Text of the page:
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"And" Is The New "Or"

Leadership

3 min read

Business has generally been an either/or proposition. You’re either the boss or a worker, an owner or an employee. You’re either at work or in your life. You either have fear or you’re a strong leader. You either manage through intimidation, or are afraid of your own authority and end up being too distant or too nice. Is the answer systematization or having great people? Do I focus on maximizing profit or building a great culture? And on and on.

The "and" calls us out - to a bigger world and a bigger version of ourselves. It challenges us to live into hard questions. How can I be passionate about every aspect of my business or work and not get lost in the details? How can I stand for myself as a leader without apology and at the same time live the truth that I’m always bigger than my role - that I define it and not the other way around?

There’s a global business transformation underway. It’s about meaning, it’s about evolving our relationship to work so that our businesses become rich and alive places of passion and purpose. It’s about discovering and inhabiting your own unique style of leadership, and finding how creating spaces for others to become more of who they are at work is the fuel for increased profitability and growth.

If there’s one word that’s the touchstone for the leaders taking up this challenge, it’s “and.”

The "And" Goes Deeper

A coherent business philosophy, one worth buying, should be big enough to help you achieve your professional goals without running from your humanity or common sense. It should make an “and” where before there was “or."

Mediocre philosophies focus on intentions (selfish or selfless?), behaviors (good or bad?) and results (win or lose?) - with no “and” to be found and no inquiry into motivations and the deeper questions of “Why?”

When I look at the marketing in the business coaching and training industry, the ideas being sold can only reinforce the status quo because they perpetuate the either/or way of looking at things without knowing it. They repackage outworn and tired ideas about "strong" leadership, myths about work/life balance, and superficial nonsense about “positive thinking” and "manifesting success." These ideas take us further away from ourselves instead of closer.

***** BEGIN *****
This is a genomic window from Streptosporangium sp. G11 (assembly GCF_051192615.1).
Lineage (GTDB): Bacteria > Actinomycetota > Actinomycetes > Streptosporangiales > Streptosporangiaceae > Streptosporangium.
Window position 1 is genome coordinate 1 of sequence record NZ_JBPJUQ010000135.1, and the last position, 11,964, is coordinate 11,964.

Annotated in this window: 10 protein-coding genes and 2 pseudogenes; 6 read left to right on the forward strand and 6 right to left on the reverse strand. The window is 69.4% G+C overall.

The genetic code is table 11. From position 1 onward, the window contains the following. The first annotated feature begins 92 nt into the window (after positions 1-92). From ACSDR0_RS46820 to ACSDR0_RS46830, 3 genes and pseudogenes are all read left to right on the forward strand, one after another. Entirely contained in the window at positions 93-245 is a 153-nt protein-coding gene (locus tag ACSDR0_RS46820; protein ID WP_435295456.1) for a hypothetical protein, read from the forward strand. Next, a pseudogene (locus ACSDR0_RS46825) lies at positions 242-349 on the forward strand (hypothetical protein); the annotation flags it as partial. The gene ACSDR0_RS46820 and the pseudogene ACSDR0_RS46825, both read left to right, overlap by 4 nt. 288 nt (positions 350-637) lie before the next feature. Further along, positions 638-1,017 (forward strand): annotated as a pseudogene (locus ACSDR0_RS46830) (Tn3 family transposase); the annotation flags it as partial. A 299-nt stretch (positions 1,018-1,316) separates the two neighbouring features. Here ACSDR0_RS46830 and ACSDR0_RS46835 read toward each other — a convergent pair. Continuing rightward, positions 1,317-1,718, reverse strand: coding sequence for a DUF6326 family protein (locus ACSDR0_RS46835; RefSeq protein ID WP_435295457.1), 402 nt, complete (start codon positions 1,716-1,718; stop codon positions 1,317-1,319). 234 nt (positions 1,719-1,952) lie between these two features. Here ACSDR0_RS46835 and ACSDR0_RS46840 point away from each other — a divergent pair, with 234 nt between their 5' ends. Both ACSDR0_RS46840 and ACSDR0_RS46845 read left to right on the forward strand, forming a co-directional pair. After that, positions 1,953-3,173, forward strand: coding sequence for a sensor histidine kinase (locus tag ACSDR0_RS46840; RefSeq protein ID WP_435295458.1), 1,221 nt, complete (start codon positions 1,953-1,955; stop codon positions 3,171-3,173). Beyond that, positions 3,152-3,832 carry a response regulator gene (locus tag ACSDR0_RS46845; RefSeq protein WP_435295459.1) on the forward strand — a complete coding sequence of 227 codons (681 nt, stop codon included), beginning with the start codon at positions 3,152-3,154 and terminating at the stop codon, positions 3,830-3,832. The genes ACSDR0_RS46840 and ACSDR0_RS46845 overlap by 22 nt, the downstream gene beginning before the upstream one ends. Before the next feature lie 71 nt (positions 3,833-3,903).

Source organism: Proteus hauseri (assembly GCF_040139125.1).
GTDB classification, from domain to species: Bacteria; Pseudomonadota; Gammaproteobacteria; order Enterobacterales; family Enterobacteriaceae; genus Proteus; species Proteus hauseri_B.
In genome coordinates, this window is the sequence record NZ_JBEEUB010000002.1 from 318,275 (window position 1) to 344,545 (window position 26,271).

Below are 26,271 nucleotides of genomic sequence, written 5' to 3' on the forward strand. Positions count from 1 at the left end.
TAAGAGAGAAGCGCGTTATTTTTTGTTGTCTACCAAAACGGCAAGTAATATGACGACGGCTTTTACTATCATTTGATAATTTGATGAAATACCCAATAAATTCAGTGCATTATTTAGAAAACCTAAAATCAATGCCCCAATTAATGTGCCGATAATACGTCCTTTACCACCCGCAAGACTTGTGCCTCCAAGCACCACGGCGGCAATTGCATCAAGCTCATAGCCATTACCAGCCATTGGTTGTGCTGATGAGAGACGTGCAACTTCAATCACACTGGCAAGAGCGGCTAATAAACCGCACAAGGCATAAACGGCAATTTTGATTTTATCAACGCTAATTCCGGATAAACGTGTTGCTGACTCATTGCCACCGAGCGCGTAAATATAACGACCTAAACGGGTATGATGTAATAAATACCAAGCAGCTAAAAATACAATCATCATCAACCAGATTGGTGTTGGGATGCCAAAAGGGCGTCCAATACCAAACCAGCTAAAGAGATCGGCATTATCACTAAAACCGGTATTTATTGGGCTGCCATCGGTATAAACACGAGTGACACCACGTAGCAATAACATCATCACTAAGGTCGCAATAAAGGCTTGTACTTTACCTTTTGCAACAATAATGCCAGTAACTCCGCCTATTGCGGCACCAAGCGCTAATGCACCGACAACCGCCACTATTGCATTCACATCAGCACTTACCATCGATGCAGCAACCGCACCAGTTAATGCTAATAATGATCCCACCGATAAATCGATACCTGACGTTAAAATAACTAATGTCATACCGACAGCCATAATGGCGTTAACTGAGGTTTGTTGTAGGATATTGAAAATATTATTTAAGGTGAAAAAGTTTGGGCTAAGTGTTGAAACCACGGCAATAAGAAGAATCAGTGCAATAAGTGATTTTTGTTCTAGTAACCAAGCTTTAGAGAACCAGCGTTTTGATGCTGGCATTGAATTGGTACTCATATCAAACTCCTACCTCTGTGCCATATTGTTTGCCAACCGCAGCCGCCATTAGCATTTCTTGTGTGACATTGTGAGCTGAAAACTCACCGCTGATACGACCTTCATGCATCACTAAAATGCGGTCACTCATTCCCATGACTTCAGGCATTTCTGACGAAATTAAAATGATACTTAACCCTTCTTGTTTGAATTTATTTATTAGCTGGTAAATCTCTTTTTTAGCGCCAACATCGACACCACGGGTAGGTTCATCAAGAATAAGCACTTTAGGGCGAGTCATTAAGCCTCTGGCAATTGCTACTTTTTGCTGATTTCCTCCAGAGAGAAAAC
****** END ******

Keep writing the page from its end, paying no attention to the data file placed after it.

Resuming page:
EMyth is an “and” philosophy. And a new philosophy—dare we say, paradigm—doesn’t offer techniques or strategies for coping—it offers a new vista. The world is full of opposing ideas. A new philosophy has the space to contain both sides of an argument from a third place - a place that integrates the wisdom and discards the downside of both sides of the status quo “argument.” Here’s ours:

Hierarchy and Collaboration - because real leaders hide from neither and foster both.

Self-Interest and Caring - because it’s in your self-interest as a human being and as a business to feel your actual impact on others.

Work and Life - because trying to “balance” the two is ridiculous (and impossible).

Creativity and Discipline - through management that’s based in the courage to confront uncomfortable topics.

And most importantly,

Meaning and Money - because the best employees (young or old) demand it, and the world is getting hungrier for it by the day.

Maybe the “and” is what will drive the next great global economy. Not the economy politicians talk about, but the one you and I are trying to build in our own world every day by trying to evolve as leaders, to help our employees reach their own dreams as we strive to reach our own.

How big do I dare to imagine the role EMyth could play in that world? What if 10% of the 6 million small businesses in the U.S. (500 employees or less) had the confidence and self-honesty to accept that “they built it” AND at the same time got help to make it better?

What if there was one “and” that mattered more than all of them that we somehow lost along the way. What if real self-responsibility AND actual caring are one and the same thing - and together are the fuel of the next great U.S. and global economy?

What if the hardest thing to imagine is not that the world would change, but that you were one of the people who had the courage to step up and make it happen?

What if your business was one small part of this global transformation, and this was the year you could finally look back on and say that was when it really changed?

Wishing you a successful 2013.

Jonathan Raymond

Written by Jonathan Raymond

Jonathan was a frequent contributor to the EMyth blog from 2011-2015. His articles focus on marketing, branding, and organizational culture.

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